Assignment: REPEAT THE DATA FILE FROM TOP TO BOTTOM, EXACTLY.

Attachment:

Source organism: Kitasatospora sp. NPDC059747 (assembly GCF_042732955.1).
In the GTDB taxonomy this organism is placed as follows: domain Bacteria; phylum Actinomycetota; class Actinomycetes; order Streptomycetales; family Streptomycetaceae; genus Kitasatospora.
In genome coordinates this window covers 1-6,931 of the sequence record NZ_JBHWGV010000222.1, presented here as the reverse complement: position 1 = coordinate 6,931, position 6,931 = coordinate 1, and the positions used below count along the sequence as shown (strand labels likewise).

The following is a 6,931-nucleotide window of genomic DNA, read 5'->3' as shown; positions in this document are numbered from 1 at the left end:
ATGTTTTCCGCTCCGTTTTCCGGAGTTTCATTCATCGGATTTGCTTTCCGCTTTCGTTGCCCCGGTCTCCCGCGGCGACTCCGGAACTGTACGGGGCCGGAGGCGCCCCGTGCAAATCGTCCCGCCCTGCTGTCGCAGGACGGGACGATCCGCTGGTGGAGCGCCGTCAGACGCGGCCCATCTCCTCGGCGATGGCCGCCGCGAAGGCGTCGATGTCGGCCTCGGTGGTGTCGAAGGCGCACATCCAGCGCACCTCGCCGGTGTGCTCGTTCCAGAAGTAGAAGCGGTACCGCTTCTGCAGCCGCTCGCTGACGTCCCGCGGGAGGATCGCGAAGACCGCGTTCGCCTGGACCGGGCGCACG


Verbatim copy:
Source organism: Kitasatospora sp. NPDC059747 (assembly GCF_042732955.1).
In the GTDB taxonomy this organism is placed as follows: domain Bacteria; phylum Actinomycetota; class Actinomycetes; order Streptomycetales; family Streptomycetaceae; genus Kitasatospora.
In genome coordinates this window covers 1-6,931 of the sequence record NZ_JBHWGV010000222.1, presented here as the reverse complement: position 1 = coordinate 6,931, position 6,931 = coordinate 1, and the positions used below count along the sequence as shown (strand labels likewise).

The following is a 6,931-nucleotide window of genomic DNA, read 5'->3' as shown; positions in this document are numbered from 1 at the left end:
ATGTTTTCCGCTCCGTTTTCCGGAGTTTCATTCATCGGATTTGCTTTCCGCTTTCGTTGCCCCGGTCTCCCGCGGCGACTCCGGAACTGTACGGGGCCGGAGGCGCCCCGTGCAAATCGTCCCGCCCTGCTGTCGCAGGACGGGACGATCCGCTGGTGGAGCGCCGTCAGACGCGGCCCATCTCCTCGGCGATGGCCGCCGCGAAGGCGTCGATGTCGGCCTCGGTGGTGTCGAAGGCGCACATCCAGCGCACCTCGCCGGTGTGCTCGTTCCAGAAGTAGAAGCGGTACCGCTTCTGCAGCCGCTCGCTGACGTCCCGCGGGAGGATCGCGAAGACCGCGTTCGCCTGGACCGGGCGCACG